#TrusteesWeek, this week, encourages us to reflect on the state of the third sector

05 November 2019

Independent of government, third sector organisations are values-driven, motivated by the desire to achieve social goals – for example, to improve public welfare, the environment or economic wellbeing – rather than by the desire to distribute profit.

Less theoretically, and much more bluntly, the third sector plays a vital role in meeting some of society’s unmet needs and, without it, we’d all be stuffed. NCVO’s excellent civil society almanac[1] reinforces the sheer scale and scope of the sector. In 2016/17, there were approximately 196,000 voluntary organisations in the UK, 167,000 of them in England and Wales. Nine in ten UK households have accessed services provided by voluntary organisations at some point. The value of volunteering was estimated at £23.9bn in 2016.

People need the brightest lights in their darkest hours. Through care and advocacy, people can find relief and a sense of belonging; and through the arts, culture and sport, people’s spiritual and emotional needs can be sated. At its most elevated, the collective state of ‘charity’ reflects the fundamental status of community and nation[2].

Sadly, though, these are trying times for the sector. It finds itself being expected to do more in response to demand, need and limited finances in public services, but often in the absence of the rigours of sound governance and with the backdrop of political, economic and social uncertainty and its inevitable impact on levels of contribution and donation.

The Civil Society Strategy, launched by the Government in August 2018, grants charities formal permission to speak in public debate and promotes the sector’s role in shaping policy. That is a good thing, but the reality is that for many charities, survival is front and centre of their thinking, above and beyond anything else.

Research into the sector describes how:

  • 65% of charities are facing increased demand but 39% have only the same or fewer resources[3].
  • Over half of charities are uncertain about being operational in the near future[4].
  • Government grants are being replaced by Government contracts, which are much more difficult to attain and bring new performance expectations.
  • There is a significant and growing disparity between small, local charities and large, national charities[5]. The overall income in 2015/16 was £47.8 billion, an increase of £1.6 billion from the previous year, but 3% of the organisations received 80% of the sector’s income and only 18% saw their income grow in that period.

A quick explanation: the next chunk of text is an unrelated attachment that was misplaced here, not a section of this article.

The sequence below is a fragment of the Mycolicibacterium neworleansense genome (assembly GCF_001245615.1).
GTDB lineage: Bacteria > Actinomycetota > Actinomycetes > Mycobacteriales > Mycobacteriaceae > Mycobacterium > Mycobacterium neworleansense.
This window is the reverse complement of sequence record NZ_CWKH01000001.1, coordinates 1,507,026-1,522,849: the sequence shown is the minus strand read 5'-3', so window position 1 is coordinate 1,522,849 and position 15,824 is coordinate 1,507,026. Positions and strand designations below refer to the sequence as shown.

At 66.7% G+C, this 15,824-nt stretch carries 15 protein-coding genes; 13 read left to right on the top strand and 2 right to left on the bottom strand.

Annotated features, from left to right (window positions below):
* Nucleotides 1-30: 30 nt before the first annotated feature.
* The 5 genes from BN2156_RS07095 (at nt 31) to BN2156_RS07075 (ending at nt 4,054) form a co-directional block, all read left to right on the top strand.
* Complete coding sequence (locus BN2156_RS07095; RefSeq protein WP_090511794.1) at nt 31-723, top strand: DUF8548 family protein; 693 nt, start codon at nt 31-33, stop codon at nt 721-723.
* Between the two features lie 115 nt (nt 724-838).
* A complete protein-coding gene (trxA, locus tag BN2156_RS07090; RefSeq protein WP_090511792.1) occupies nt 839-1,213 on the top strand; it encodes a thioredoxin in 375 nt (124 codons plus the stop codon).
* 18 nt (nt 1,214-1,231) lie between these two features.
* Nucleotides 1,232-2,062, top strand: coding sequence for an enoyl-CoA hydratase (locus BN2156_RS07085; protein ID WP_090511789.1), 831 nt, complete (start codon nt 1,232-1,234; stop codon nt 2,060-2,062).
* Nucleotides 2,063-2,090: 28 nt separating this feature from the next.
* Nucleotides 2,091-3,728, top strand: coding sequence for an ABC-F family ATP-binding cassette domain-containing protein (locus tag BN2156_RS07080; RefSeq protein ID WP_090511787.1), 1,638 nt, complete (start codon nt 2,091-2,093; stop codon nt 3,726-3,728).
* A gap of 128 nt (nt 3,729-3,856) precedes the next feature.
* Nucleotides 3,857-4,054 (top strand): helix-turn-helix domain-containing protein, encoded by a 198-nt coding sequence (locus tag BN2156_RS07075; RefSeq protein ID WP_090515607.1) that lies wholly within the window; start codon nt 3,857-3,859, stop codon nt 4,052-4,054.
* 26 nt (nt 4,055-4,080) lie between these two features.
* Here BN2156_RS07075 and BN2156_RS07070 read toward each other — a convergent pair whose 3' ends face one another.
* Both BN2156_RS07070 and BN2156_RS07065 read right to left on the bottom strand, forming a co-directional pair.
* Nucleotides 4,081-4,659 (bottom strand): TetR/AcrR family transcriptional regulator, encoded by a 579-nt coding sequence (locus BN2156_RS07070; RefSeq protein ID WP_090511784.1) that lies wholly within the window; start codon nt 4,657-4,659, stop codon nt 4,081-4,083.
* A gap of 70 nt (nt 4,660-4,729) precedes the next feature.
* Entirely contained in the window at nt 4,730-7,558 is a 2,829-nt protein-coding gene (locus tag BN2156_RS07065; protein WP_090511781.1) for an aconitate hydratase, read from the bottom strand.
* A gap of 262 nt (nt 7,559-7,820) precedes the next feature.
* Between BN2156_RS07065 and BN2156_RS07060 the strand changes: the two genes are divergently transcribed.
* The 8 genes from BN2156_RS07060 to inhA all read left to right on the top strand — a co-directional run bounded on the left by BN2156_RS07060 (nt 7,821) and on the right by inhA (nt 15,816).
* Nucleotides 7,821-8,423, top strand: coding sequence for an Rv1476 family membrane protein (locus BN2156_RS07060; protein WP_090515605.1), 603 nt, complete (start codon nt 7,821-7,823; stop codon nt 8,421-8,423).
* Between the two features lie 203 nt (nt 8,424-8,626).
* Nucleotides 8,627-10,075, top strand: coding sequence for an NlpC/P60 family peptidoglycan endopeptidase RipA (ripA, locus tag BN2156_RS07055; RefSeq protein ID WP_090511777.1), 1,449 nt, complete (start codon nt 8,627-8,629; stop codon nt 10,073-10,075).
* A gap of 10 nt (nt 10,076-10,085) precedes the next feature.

Boards everywhere are grappling with big issues that may not have existed when their institutions were formed: impact, marketing, digital, GDPR, partnership, engagement.

Those are challenges that GGI can help the sector to consider. The public’s esteem for and confidence in the sector can only be assured if boards continue to steer their ships with equal attention to delivery and behaviour. The Charity Governance Code[6] provides a useful starting point for self-assessment and development.

Ultimately good governance has its roots in personal energy and collective behaviour. During Trustees’ Week, we celebrate both volunteering and what it means to be a volunteer. It is something you do because it picks up on something deep inside you, a life experience or a passion or a profound sense of responsibility and belief to which you feel you must respond.

I am proud to play a small direct part in the sector with Teenage Cancer Trust, The Donna Louise Children’s and Young People’s Hospice, and Partners in Paediatrics. Like for so many others, it’s personal experience that has led me to those roles and it’s when I’m a trustee that my heart sings at its loudest. I am humbled, inspired and reminded constantly that “rewarding” needn’t be about money.

As Winston Churchill said,

“We make a living by what we get, but we make a life by what we give”.

[1] NCVO (2019) UK Civil Society Almanac 2019. Data. Trends. Insights.

[2] Populus, Charity Commission for England and Wales (July 2018) How the public views charities, what this means for the sector, and how trust can be increased

[3] Charity Finance Group, Institute of Fundraising and PwC (2016) Managing in the New Normal

[4] Local Charity and Community Group (2016) Sustainability Report

[5] NCVO (2018) UK Civil Society Almanac

[6] ACEVO, Association of Chairs, ICSA, The Clothworkers’ Company, NCVO, Small Charities Coalition, Barrow Cadbury Trust, WCVA (2017) Charity Governance Code

Prepared by GGI Development and Research LLP for the Good Governance Institute.

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